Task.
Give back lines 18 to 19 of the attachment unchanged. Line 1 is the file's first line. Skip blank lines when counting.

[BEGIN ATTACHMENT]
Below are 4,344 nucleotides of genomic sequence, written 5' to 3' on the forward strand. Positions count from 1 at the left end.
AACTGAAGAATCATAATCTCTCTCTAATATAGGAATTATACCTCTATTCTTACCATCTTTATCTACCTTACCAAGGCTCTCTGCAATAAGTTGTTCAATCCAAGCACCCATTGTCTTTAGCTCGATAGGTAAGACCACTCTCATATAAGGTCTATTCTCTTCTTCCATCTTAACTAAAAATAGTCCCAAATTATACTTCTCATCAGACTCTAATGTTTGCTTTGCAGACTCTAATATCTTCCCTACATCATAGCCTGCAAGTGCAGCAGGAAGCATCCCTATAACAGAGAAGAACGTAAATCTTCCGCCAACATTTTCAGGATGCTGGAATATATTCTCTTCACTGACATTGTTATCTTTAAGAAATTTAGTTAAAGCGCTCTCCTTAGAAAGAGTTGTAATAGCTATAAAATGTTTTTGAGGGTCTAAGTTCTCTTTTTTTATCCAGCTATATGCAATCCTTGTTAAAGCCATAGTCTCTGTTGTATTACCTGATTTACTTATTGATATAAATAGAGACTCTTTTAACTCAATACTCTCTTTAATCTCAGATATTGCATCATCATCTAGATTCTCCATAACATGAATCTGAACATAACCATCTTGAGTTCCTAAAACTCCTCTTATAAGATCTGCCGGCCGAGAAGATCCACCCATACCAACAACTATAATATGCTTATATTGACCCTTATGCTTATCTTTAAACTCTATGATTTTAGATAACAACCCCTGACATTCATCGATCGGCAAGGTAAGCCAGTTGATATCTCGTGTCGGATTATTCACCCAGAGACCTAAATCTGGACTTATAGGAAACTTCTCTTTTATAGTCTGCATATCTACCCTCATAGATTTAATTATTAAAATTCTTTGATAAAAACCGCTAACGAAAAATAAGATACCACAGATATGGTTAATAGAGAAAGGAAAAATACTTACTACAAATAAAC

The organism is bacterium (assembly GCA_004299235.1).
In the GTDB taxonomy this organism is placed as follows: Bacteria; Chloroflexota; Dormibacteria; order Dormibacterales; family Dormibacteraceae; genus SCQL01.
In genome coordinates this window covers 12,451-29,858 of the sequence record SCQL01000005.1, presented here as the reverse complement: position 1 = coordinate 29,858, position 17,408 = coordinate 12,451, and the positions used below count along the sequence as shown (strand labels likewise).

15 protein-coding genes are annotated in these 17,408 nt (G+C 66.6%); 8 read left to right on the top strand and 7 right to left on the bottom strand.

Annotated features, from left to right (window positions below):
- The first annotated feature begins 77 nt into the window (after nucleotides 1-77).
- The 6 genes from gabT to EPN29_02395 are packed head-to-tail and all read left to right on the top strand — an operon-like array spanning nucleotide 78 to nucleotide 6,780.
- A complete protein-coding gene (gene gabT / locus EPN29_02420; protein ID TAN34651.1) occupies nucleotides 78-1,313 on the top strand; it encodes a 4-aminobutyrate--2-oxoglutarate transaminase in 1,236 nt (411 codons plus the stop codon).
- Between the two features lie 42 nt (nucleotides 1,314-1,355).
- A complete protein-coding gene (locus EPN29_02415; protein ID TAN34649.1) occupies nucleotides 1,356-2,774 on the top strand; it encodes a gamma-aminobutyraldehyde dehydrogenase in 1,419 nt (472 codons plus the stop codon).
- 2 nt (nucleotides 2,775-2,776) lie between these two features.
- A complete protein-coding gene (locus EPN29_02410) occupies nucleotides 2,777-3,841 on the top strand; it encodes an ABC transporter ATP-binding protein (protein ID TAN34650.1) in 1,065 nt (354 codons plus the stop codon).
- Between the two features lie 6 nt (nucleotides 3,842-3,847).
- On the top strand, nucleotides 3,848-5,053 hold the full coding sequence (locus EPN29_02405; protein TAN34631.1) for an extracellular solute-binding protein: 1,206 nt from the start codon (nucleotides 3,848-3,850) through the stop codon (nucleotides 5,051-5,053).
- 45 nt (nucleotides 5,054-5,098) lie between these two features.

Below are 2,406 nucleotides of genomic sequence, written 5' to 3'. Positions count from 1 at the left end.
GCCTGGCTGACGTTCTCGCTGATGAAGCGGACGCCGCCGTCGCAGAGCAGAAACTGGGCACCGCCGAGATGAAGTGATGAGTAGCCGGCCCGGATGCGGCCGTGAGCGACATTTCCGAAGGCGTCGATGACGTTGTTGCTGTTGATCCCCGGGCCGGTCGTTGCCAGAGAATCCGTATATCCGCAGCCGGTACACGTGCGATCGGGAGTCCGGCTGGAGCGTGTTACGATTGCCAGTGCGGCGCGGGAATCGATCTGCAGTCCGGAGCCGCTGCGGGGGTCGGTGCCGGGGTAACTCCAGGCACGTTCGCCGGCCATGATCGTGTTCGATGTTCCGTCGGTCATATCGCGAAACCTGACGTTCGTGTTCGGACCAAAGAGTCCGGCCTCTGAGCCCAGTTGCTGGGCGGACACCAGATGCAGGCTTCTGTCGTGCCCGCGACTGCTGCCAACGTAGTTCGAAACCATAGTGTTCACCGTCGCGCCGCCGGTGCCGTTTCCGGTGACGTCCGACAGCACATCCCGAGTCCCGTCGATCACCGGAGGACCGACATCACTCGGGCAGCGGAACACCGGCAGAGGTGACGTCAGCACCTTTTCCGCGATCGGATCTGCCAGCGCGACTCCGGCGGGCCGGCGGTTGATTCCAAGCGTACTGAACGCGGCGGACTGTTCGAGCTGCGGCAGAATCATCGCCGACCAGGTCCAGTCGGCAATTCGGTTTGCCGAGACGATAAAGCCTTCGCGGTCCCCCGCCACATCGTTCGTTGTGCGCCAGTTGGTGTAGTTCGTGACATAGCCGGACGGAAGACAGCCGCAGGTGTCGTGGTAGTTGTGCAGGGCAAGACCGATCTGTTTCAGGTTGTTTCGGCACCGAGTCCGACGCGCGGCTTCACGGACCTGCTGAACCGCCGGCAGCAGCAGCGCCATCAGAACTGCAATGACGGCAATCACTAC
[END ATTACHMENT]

Below are 2,406 nucleotides of genomic sequence, written 5' to 3'. Positions count from 1 at the left end.
GCCTGGCTGACGTTCTCGCTGATGAAGCGGACGCCGCCGTCGCAGAGCAGAAACTGGGCACCGCCGAGATGAAGTGATGAGTAGCCGGCCCGGATGCGGCCGTGAGCGACATTTCCGAAGGCGTCGATGACGTTGTTGCTGTTGATCCCCGGGCCGGTCGTTGCCAGAGAATCCGTATATCCGCAGCCGGTACACGTGCGATCGGGAGTCCGGCTGGAGCGTGTTACGATTGCCAGTGCGGCGCGGGAATCGATCTGCAGTCCGGAGCCGCTGCGGGGGTCGGTGCCGGGGTAACTCCAGGCACGTTCGCCGGCCATGATCGTGTTCGATGTTCCGTCGGTCATATCGCGAAACCTGACGTTCGTGTTCGGACCAAAGAGTCCGGCCTCTGAGCCCAGTTGCTGGGCGGACACCAGATGCAGGCTTCTGTCGTGCCCGCGACTGCTGCCAACGTAGTTCGAAACCATAGTGTTCACCGTCGCGCCGCCGGTGCCGTTTCCGGTGACGTCCGACAGCACATCCCGAGTCCCGTCGATCACCGGAGGACCGACATCACTCGGGCAGCGGAACACCGGCAGAGGTGACGTCAGCACCTTTTCCGCGATCGGATCTGCCAGCGCGACTCCGGCGGGCCGGCGGTTGATTCCAAGCGTACTGAACGCGGCGGACTGTTCGAGCTGCGGCAGAATCATCGCCGACCAGGTCCAGTCGGCAATTCGGTTTGCCGAGACGATAAAGCCTTCGCGGTCCCCCGCCACATCGTTCGTTGTGCGCCAGTTGGTGTAGTTCGTGACATAGCCGGACGGAAGACAGCCGCAGGTGTCGTGGTAGTTGTGCAGGGCAAGACCGATCTGTTTCAGGTTGTTTCGGCACCGAGTCCGACGCGCGGCTTCACGGACCTGCTGAACCGCCGGCAGCAGCAGCGCCATCAGAACTGCAATGACGGCAATCACTAC